ALIEN (Feb 1978) Revised Draft by Walter Hill and David Giler


Revised Draft by Walter Hill and David Giler, Based on a screenplay by Dan O’Bannon, Story by Dan O’Bannon and Ronald Shusett

Los Angeles: Brandywine Productions, 1978. Vintage original film script, 12 x 8 7/8″ (31 x 23 cm,), plain stiff wrappers with affixed label on front cover, brad bound, 99 pp., brad bound, title written on spine, JUST ABOUT FINE.

ALIEN was the second feature film directed by Ridley Scott and — along with Scott’s 1982 BLADE RUNNER — is considered one of the best written and directed, most beautifully designed, and most influential science fiction movies ever made. The film is clearly the product of multiple talented auteurs. In addition to director Scott and creature designer H.R. Giger, the movie bears the stamp of four principal screenwriters.

The film’s original story was by Dan O’Bannon and Ronald Shusett. O’Bannon had previously co-written the independent feature DARK STAR (1974) with its director John Carpenter, a comic science fiction project with many narrative similarities to ALIEN (scruffy crew aboard a starship forced to deal with an alien and other issues). O’Bannon and Shusett were living together when they conceived and wrote the original ALIEN treatment and would later re-team as screenwriters of Paul Verhoeven’s TOTAL RECALL (1990), on which Shusett also acted as producer. Among his many other genre projects, O’Bannon was the director/writer of 1985’s RETURN OF THE LIVING DEAD.

Prior to producing and co-writing ALIEN, Walter Hill had established himself as one of Hollywood’s leading screenwriters and action directors. His oft-praised minimalist writing style can be appreciated in the screenplays he wrote for Peckinpah’s THE GETAWAY (1972) and his own THE DRIVER (1978). ALIEN resembles two of the best films Hill wrote and directed, THE WARRIORS (1979) and SOUTHERN COMFORT (1981), insofar as it concerns an isolated group in transit, confronting an external menace, and the Hill/Giler drafts of the ALIEN screenplay are textbook examples of Hill’s characteristically spare approach. David Giler was Hill’s co-writer and co-producer on ALIEN and SOUTHERN COMFORT, and the two of them later co-produced the ALIEN sequels as well as cable television’s TALES FROM THE CRYPT.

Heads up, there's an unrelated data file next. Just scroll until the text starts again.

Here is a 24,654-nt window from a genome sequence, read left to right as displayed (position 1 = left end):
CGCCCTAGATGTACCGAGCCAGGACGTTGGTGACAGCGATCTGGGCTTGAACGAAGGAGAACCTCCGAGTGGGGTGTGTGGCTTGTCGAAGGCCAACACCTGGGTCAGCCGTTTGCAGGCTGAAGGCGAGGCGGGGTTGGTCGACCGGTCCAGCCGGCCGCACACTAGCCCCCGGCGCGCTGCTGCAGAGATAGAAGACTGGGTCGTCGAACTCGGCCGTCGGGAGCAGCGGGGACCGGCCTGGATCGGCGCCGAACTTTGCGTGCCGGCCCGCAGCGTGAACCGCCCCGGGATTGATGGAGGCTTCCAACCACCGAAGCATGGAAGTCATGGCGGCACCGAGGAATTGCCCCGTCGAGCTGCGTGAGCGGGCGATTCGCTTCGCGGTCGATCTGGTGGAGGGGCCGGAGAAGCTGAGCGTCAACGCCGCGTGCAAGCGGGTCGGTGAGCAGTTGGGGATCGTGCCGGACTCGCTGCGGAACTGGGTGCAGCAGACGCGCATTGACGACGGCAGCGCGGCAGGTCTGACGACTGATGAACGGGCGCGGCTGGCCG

Each of the Hill/Giler drafts is prefaced by a quote from W.H. Auden emphasizing the archetypal quality of the narrative:

Science fiction plucks from within us our deepest fears and hopes then shows them to us in rough disguise: the monster and the rocket.

The 2/78 draft begins — as does the completed film — with a scene of the crew waking up aboard the commercial starship “Nostromo”. There are seven crew members — Dallas, Kane, Ripley, Ash, Lambert, Parker, and Brett — as well as a pet cat (unnamed in this draft, but subsequently named Jones). The on-board computer, “Mother” has awakened them prematurely — before the completion of their voyage — to investigate something on a nearby planetoid. This eventually leads to the intrusion of their ship by the eponymous Alien.

There are few major differences in narrative structure between the 2/78 screenplay draft and the completed film, although much of the action and the dialogue has been tweaked. Subsequent drafts contain more workaday banter between the crew members. As in the completed film, the “invasion” begins when crew member Kane (John Hurt) is incubated by an alien egg, and the embryo bursts from his chest, but missing from the film is a short sequence in this draft where Kane’s floating corpse appears outside the windows of the spaceship.

Among other differences — The 2/78 draft has a love scene between Ripley and the Captain, Dallas, that is wisely omitted from the completed film. The role of Jones the cat has been expanded. Although Brett (Harry Dean Stanton) is the first crew member to be attacked by the full-grown Alien, in the 2/78 draft this occurs while he is with the other crew members; in the completed film this occurs while he is by himself looking for Jones, as the cat watches. Later drafts and the film also include a suspenseful section not in this draft where Ripley has to locate Jones before she escapes from the Alien (or so she thinks) on the ship’s shuttle.

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